Blockade as Punishment
And finally, credibility of the threat of punishment is the most significant component of compellence. Although India stoutly denies that it was creating any trade obstructions, Nepal government persistently alleged that New Delhi was behind the blockade. Media reports confirm there is no evidence of any material support given by India to the Madhesi protestors. Nevertheless, they indicate that India was neither proactive in clearing trade obstructions along the border.
Though Chinese fuel supplies temporarily soothed the situation, in the long run it was considered unviable.
For instance, the Shasastra Seema Bal personnel deployed along the border discontinued the practise of escorting truck movements after the promulgation. Madhesi protestors occasionally spilled over into the Indian side of the Raxual-Birgunj bridge to hold on to demonstrations without being cleared. Though protests were brewing even in the months before promulgation and truck movements were smoothly occurring across the border, it was only after India decidedly threw against the constitution that cross-border trade became standstill. In any case, India’s moral weight to the Terai demands was unmistakably a shot in the arm for the ethnic minorities who were clamouring for justice.
The trade blockade had an adverse impact on Nepal’s industry and it reportedly suffered a loss of 400 billion Nepalese Rupees. Petroleum shortages forced the government to introduce fuel rationing for vehicles. Nepal had to go for mass cutting of trees for firewood to compensate for shortages of cooking gas. Lack of aviation turbine fuel hit the tourism industry as international flights scaled down their operations. Though Chinese fuel supplies temporarily soothed the situation, in the long run it was considered unviable. The rugged terrain makes it challenging for Nepal to open alternative supply routes or to access Chinese ports. China has reportedly planned to build new road/rail routes, but that is for the future.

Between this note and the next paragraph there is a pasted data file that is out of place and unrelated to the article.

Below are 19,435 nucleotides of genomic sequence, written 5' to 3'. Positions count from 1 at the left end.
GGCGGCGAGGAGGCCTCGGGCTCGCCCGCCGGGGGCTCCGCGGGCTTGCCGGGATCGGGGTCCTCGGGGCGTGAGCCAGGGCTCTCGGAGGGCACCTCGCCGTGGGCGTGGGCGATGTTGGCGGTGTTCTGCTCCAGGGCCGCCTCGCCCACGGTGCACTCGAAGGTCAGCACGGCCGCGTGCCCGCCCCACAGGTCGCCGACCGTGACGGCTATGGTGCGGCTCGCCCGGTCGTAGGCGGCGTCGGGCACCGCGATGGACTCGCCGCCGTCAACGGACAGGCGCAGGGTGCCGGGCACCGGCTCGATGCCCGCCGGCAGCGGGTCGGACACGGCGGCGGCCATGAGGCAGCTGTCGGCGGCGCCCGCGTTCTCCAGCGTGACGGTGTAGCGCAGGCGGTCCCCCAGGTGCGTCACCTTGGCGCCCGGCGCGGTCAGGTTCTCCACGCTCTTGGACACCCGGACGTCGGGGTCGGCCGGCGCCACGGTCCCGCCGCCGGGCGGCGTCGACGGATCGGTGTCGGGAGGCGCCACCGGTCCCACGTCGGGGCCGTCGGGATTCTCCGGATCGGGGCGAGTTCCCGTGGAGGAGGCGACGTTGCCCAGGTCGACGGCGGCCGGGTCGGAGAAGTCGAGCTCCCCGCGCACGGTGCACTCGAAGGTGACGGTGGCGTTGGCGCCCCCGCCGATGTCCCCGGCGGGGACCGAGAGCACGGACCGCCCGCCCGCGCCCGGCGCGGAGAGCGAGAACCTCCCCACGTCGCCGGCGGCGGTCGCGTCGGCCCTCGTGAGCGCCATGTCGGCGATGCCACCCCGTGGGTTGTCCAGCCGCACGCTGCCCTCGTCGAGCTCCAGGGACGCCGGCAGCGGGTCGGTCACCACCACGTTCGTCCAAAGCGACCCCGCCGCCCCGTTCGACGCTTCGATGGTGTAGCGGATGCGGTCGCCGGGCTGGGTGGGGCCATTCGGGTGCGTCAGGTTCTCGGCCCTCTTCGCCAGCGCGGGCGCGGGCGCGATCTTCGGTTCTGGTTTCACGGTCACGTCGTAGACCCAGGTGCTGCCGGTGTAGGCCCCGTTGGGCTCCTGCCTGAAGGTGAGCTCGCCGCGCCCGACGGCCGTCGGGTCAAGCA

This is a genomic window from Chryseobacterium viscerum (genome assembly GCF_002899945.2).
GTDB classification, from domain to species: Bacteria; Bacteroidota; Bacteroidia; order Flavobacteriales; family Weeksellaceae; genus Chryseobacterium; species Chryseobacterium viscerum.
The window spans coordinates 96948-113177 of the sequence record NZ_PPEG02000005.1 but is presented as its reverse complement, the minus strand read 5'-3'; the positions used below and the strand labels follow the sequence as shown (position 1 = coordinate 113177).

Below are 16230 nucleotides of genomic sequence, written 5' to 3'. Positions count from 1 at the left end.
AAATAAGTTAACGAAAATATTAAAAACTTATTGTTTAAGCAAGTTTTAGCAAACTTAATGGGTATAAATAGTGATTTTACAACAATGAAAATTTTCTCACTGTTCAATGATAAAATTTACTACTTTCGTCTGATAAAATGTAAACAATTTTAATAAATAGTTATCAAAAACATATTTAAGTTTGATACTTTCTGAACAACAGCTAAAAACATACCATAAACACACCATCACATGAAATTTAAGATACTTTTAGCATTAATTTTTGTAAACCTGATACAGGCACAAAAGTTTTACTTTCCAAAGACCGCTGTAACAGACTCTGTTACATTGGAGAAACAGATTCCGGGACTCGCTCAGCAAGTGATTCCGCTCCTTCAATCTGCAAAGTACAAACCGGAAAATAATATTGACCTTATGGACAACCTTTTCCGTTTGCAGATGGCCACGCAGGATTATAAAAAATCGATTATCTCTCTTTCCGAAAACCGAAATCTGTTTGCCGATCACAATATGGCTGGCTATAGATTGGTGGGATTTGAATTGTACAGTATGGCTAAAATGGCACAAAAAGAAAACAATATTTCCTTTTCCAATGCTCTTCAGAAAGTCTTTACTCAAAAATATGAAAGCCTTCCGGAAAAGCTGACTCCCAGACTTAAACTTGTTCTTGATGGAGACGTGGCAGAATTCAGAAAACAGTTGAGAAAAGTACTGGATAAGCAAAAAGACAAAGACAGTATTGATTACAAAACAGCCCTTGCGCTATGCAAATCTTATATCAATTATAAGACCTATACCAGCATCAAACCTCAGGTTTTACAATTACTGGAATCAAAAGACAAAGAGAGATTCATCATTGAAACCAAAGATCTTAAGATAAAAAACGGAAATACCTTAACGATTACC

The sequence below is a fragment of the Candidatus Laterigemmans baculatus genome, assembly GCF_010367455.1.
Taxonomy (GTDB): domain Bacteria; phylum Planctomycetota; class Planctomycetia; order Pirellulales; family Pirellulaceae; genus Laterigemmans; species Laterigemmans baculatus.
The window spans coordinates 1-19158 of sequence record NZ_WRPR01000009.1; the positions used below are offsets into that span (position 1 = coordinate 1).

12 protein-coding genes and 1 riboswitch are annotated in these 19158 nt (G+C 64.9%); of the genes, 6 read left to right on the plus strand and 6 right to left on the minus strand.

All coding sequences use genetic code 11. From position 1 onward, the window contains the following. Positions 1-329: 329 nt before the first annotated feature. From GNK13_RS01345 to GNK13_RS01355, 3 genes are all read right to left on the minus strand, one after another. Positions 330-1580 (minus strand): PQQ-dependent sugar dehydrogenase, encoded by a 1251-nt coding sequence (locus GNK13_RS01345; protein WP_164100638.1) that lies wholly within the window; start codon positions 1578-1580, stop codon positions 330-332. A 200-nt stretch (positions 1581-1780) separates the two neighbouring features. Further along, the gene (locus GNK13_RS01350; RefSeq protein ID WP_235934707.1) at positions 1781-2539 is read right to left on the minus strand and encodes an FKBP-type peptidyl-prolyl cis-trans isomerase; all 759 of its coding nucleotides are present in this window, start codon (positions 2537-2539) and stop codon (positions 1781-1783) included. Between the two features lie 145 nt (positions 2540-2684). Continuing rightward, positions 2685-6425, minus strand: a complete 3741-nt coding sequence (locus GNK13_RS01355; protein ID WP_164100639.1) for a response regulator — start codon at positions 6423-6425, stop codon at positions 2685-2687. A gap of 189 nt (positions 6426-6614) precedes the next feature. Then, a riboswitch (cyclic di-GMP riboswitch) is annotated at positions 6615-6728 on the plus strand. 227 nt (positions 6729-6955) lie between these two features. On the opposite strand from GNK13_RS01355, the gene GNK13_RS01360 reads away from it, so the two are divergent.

India has pledged $2 billion line of credit (1/4th of which are grants) to aid Nepal’s reconstruction and there was a big question mark over this financial assistance if the bilateral relations soured. Surely, Nepal’s $20 billion economy could ill afford to miss the $2 billion assistance (1/10th of Nepal GDP) from India.
… for now, compellence seems to have worked in persuading Nepal to yield to India’s demands. For India to emerge as a global power, realist strategies like compellence are indispensable.
All these factors point out that the costs of Nepal not yielding to India’s demands far outweigh the benefits of sticking to its original constitution amidst continued domestic turmoil.
Given Nepal’s wide ranging dependency with India, it is imprudent and economically exacting to signal adversarial relations with India. Though India denies of imposing trade blockade, the Nepali regime perceived so and in diplomacy perceptions matter as much as facts. Perhaps, New Delhi’s plausible deniability was to avoid international censure. Nepal’s reworking of constitution is a positive development and one hopes the regime concedes to other pending demands as well.
Significantly, India has not yet wholeheartedly welcomed the constitution and has only “appreciated” the recent amendments. Whether more arm-twisting is in sight and fearing more adversities, Nepal may further budge only time will tell. But for now, compellence seems to have worked in persuading Nepal to yield to India’s demands. For India to emerge as a global power, realist strategies like compellence are indispensable. It is high time that New Delhi embraced political realism in its foreign policy discourse.